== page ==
American journalist James Foley was beheaded by Islamic State militants in 2014. (Steven Senne/AP)

The attack was the deadliest involving journalists, and it might still be resonating years later. The CPJ documented the killing of one state witness to the crime and the wounding of another in November. The murder victim, Dennix Sakal, was the fourth witness killed since court proceedings began in 2010 — thus far without a single conviction.

The Maguidanao massacre points to two other aspects of journalists’ deaths: Most victims are locals. And most perpetrators get away with their crimes.

Despite such international horrors as the beheading of American journalists James Foley and Steven Sotloff by Islamic State militants last year in Syria, most of the 60 reporters who have been killed or are missing in Syria since 2012 are Syrians.

Overall, 9 in 10 reporters who died on the job last year were killed in their native countries, the CPJ said.

Some of this toll reflects a pullback of resources by large Western news organizations, according to Simon. Cash-strapped media companies are increasingly relying on local journalists and freelancers to cover conflict zones rather than sending experienced reporters from the home office, he said.

“If [a Western journalist] spotted trouble before, he could simply leave and go back home,” Simon said. “You can’t do that if you’re already in your home country.”

The CPJ maintains an “impunity index” of how often journalists’ deaths go unpunished. Although the figures vary by nation, about 90 percent of journalist deaths are never prosecuted. Iraq has been the worst offender for six years running, with a 100 percent impunity rate.

Several observers suggest that the death rate for journalists has been rising as the tools to bypass the traditional media have developed apace. In short, journalists are more expendable.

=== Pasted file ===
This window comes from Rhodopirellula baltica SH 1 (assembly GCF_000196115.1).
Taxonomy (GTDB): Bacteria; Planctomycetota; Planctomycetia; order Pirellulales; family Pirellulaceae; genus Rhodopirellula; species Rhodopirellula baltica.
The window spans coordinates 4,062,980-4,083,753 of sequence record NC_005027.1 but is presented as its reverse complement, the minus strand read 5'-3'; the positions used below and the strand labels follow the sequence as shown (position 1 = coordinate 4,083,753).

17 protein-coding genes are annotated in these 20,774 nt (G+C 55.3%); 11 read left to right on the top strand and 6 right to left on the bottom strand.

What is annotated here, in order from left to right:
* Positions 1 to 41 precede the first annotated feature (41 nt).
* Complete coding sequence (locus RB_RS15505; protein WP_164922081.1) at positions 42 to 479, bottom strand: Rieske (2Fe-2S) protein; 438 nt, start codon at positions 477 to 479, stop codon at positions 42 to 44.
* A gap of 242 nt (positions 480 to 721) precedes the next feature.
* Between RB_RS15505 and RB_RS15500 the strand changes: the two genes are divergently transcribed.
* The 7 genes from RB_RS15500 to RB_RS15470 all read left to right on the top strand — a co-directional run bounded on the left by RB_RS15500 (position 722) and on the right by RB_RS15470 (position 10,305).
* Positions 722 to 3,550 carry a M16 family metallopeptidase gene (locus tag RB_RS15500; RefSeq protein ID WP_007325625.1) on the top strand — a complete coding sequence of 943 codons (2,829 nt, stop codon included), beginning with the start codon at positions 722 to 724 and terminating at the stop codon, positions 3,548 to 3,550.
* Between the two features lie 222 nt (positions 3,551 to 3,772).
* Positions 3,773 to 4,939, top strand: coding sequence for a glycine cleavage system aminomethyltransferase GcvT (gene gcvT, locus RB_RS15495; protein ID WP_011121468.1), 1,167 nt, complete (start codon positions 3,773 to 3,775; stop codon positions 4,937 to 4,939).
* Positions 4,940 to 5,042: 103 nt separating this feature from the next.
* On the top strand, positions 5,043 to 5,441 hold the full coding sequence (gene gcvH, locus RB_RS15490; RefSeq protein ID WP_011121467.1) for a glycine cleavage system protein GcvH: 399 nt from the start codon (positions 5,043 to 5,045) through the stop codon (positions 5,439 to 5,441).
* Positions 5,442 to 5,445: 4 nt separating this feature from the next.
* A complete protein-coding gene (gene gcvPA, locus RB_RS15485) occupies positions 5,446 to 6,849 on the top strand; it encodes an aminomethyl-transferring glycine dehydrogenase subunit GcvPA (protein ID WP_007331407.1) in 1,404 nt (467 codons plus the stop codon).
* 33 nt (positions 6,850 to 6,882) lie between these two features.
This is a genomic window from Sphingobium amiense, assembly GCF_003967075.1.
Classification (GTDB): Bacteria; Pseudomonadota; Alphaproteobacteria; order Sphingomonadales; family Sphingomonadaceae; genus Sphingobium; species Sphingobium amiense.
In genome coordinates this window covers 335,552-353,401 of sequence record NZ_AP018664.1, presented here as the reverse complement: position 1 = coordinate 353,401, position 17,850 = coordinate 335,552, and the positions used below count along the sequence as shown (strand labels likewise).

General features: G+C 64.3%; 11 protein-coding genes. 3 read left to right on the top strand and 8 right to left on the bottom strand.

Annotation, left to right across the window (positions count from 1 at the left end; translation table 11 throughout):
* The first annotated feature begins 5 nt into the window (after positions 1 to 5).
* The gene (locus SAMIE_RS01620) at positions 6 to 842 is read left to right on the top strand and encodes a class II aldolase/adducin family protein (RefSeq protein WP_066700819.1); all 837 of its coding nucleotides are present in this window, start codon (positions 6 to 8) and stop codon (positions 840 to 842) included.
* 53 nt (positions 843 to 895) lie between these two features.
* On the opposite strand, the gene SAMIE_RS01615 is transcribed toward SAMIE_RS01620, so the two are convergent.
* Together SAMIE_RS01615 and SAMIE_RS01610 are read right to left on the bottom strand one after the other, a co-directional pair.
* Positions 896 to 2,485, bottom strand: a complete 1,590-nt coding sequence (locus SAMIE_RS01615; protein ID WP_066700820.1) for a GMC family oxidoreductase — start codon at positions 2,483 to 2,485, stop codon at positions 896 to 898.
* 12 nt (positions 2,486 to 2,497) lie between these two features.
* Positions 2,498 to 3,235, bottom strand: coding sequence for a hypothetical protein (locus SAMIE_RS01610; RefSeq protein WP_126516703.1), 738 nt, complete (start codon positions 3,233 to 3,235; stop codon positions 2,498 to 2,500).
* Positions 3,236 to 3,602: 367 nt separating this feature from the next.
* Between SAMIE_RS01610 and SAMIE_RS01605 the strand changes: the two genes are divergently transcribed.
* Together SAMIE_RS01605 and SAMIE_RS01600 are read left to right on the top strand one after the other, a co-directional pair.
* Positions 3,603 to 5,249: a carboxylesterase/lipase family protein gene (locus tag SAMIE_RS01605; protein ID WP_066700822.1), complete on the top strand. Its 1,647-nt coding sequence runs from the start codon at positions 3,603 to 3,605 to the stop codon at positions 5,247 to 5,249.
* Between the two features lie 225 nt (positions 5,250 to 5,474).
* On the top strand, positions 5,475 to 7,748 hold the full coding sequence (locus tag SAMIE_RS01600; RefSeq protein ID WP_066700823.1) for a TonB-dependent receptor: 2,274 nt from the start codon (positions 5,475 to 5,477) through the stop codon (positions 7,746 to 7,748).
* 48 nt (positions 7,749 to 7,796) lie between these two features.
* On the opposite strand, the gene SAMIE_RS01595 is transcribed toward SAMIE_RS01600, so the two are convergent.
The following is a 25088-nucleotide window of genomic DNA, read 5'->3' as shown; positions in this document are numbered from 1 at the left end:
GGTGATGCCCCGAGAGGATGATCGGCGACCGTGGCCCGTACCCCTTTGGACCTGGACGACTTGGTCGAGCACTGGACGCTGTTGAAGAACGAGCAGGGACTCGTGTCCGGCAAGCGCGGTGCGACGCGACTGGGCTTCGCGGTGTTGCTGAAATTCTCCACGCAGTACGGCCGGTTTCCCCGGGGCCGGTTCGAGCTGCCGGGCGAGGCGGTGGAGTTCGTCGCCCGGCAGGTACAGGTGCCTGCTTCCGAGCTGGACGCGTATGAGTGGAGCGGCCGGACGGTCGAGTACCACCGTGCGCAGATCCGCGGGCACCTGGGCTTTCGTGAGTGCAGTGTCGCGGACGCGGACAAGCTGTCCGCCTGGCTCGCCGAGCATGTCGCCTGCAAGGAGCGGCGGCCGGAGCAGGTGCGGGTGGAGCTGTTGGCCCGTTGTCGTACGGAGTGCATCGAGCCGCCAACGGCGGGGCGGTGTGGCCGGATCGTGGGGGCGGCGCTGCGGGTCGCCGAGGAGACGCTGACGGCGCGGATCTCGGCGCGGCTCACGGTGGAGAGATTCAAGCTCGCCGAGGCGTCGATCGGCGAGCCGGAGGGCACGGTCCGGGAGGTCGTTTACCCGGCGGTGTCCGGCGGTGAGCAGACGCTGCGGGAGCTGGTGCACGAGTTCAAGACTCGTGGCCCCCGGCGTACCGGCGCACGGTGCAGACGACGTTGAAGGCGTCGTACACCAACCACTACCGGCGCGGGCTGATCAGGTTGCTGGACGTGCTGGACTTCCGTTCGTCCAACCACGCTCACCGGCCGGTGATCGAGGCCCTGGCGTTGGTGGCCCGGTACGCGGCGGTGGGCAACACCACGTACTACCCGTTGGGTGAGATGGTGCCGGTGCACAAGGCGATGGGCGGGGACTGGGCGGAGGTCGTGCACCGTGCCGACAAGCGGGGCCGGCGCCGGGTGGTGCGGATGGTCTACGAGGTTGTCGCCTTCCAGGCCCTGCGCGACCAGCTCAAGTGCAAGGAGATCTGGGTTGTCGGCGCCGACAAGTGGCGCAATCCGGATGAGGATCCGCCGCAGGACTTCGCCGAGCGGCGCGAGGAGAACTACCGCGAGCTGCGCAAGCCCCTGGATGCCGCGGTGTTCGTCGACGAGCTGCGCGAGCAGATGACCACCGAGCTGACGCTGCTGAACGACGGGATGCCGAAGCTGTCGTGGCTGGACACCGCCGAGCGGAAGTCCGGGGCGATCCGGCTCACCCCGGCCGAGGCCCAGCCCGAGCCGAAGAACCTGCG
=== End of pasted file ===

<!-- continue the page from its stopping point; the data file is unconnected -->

“People in conflict zones used to consider reporters as something like the Red Cross or Red Crescent Society — neutral noncombatants,” said Gene Policinski, chief operating officer of the Newseum Institute, the educational arm of the Newseum in Washington.

Warring factions “needed reporters to get their story out,” he said. “If no one reported their side of the story, it didn’t get out.”

No longer, he said. Militant and terrorist groups are as adept at using social media as the savviest teenager. Rather than conduits for spreading the word, he said, reporters have become mere bargaining chips to be ransomed for cash — or worse. “Now,” Policinski said, “having a journalist [around] is intrusive.”

The Newseum maintains a memorial to journalists killed around the world since the 1800s while in the act of reporting. It includes 2,200 names and is by no means complete.

“I think we have to thank God that there are still people with the courage to stand up and report, despite the dangers of the job,” Policinski said. “It’s awe-inspiring that there are still people who will go into conflict zones and report. People are always critical of the news media, but there hasn’t been enough recognition for the people who lay their lives on the line to bring back a story or to stand up for freedom of expression.”

Maybe, he said, the horrors of Paris this week will remind the world of that.